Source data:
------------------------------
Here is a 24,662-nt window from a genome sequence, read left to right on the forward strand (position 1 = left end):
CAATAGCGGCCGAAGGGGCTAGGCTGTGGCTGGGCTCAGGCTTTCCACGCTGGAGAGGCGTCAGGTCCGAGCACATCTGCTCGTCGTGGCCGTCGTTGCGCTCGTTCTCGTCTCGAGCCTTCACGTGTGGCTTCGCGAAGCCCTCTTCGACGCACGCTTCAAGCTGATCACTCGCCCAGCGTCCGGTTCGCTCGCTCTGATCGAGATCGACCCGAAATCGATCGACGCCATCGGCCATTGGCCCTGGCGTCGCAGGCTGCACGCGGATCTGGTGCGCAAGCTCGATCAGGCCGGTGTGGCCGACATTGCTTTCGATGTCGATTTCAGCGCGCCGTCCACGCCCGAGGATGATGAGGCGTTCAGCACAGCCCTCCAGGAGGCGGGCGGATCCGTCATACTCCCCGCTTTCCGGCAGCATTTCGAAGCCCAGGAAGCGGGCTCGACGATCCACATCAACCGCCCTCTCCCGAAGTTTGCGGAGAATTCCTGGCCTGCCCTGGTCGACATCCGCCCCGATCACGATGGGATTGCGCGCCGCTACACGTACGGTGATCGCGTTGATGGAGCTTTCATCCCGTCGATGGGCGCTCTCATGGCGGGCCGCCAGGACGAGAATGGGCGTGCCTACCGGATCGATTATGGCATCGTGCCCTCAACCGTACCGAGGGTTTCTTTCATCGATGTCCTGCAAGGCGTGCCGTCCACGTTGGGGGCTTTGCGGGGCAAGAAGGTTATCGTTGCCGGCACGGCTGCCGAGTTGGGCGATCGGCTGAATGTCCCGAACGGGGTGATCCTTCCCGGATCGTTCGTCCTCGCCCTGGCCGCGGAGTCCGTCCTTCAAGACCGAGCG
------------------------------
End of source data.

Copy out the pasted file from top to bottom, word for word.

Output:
Here is a 24,662-nt window from a genome sequence, read left to right on the forward strand (position 1 = left end):
CAATAGCGGCCGAAGGGGCTAGGCTGTGGCTGGGCTCAGGCTTTCCACGCTGGAGAGGCGTCAGGTCCGAGCACATCTGCTCGTCGTGGCCGTCGTTGCGCTCGTTCTCGTCTCGAGCCTTCACGTGTGGCTTCGCGAAGCCCTCTTCGACGCACGCTTCAAGCTGATCACTCGCCCAGCGTCCGGTTCGCTCGCTCTGATCGAGATCGACCCGAAATCGATCGACGCCATCGGCCATTGGCCCTGGCGTCGCAGGCTGCACGCGGATCTGGTGCGCAAGCTCGATCAGGCCGGTGTGGCCGACATTGCTTTCGATGTCGATTTCAGCGCGCCGTCCACGCCCGAGGATGATGAGGCGTTCAGCACAGCCCTCCAGGAGGCGGGCGGATCCGTCATACTCCCCGCTTTCCGGCAGCATTTCGAAGCCCAGGAAGCGGGCTCGACGATCCACATCAACCGCCCTCTCCCGAAGTTTGCGGAGAATTCCTGGCCTGCCCTGGTCGACATCCGCCCCGATCACGATGGGATTGCGCGCCGCTACACGTACGGTGATCGCGTTGATGGAGCTTTCATCCCGTCGATGGGCGCTCTCATGGCGGGCCGCCAGGACGAGAATGGGCGTGCCTACCGGATCGATTATGGCATCGTGCCCTCAACCGTACCGAGGGTTTCTTTCATCGATGTCCTGCAAGGCGTGCCGTCCACGTTGGGGGCTTTGCGGGGCAAGAAGGTTATCGTTGCCGGCACGGCTGCCGAGTTGGGCGATCGGCTGAATGTCCCGAACGGGGTGATCCTTCCCGGATCGTTCGTCCTCGCCCTGGCCGCGGAGTCCGTCCTTCAAGACCGAGCG